St. Charles on verge of approving first liquor store drive-through in county

 
 
Posted9/13/2016 5:20 AM

Having lifted the ban on liquor stores with drive-through windows last year, St. Charles aldermen took a major step Monday toward seeing the first beer bought without exiting a vehicle.

Aldermen, in a preliminary vote, erased a rule requiring all drive-through facilities to be located on at least 1 acre of land. That 4-3 vote paved the way for aldermen to grant permission to Dave and Julie Lundeen to add a drive-through window to their liquor store at 1315 W. Main St.

                                                                                                                                                                                                                       
 

The Lundeen's desire to add a drive-through to that location was the impetus for aldermen changing their minds on drive-through liquor sales last year. The couple first brought the idea to aldermen in 2013. The city council rejected the plan at the time. They reasoned they did not want to make liquor sales too convenient, especially near the downtown area that, at the time, had frequent problems with unruly behavior by tavern patrons. After addressing the majority of that behavior with the creation of a city liquor commission, Mayor Ray Rogina lobbied for a change in the thinking about drive-through liquor sales. He was able to sway the council to his way of thinking in August 2015 when aldermen lifted the ban.

The Lundeens began re-crafting their drive-through dreams shortly after that vote.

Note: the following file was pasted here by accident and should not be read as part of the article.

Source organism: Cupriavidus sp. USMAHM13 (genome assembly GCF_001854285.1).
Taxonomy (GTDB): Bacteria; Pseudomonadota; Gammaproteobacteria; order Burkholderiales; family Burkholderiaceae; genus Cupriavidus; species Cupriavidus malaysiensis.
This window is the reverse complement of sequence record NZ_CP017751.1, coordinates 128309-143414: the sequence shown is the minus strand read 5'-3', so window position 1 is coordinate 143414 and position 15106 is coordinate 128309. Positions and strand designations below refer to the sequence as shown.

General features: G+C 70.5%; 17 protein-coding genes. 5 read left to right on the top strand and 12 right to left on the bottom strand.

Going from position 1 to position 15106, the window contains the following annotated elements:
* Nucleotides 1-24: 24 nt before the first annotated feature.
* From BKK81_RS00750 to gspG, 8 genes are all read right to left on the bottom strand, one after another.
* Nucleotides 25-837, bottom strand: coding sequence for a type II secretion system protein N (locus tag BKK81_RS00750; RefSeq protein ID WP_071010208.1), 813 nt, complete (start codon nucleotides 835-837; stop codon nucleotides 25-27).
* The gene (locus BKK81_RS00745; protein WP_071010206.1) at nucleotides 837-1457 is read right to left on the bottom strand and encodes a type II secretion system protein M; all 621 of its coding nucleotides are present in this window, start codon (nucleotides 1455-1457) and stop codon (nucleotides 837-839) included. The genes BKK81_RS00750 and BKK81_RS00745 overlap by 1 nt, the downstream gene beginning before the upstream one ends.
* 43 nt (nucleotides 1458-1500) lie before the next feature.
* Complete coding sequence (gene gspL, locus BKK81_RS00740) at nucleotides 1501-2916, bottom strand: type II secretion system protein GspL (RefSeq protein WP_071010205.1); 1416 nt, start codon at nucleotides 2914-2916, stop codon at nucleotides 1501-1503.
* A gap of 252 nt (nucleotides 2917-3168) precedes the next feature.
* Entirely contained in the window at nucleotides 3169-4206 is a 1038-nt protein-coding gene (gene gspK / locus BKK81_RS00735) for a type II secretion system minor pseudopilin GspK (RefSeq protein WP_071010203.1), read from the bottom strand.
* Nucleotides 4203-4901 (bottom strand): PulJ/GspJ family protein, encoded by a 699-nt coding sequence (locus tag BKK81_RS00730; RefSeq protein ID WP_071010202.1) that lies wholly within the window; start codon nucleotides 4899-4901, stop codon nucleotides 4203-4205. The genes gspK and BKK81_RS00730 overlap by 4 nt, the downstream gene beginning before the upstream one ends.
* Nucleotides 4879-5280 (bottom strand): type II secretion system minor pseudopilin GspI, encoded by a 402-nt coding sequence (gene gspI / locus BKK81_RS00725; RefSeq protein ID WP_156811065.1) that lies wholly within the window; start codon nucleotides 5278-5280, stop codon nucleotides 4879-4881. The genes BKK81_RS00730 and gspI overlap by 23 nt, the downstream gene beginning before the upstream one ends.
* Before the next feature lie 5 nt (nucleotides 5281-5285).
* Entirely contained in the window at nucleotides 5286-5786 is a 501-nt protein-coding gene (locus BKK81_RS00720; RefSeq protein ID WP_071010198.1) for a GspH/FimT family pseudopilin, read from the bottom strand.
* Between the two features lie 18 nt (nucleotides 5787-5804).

"We have been looking for a long time to improve this property," said Julie Lundeen Monday night. "The neighbors are with us. We had well over 700 signatures on a petition in favor of this plan. No one seems to be against it. We service a lot of elderly and handicapped who would not have to come into the facility if we have this drive-through."

Aldermen noted the drive-through would still require face-to-face interaction for the entirely of the transaction, including ID verification. That interaction will allow for more direct observation of a customer than even in-store sales, Lundeen said, because there will only be the width of a window, rather than a full counter, between the sales clerk and the customer. All sales will be videotaped.

Despite a location that is less than half an acre, the Lundeens walked aldermen through a plan showing they would be able to accommodate up to five vehicles stacked in line at the drive-through. That's just enough to meet the minimum city requirements for addressing cars waiting at a drive-through window.

Three aldermen voted against the plan even with the Lundeens clearing all the code hurdles. Aldermen Jo Krieger, Maureen Lewis and Rita Payleitner all voted against the drive-through. They also voted "no" to lift the drive-through ban last year and "no" on the push to remove the 1-acre minimum lot requirement.

The full city council must still take a final vote on the proposal. Should it open, the drive-through would be the first of its kind in Kane County.

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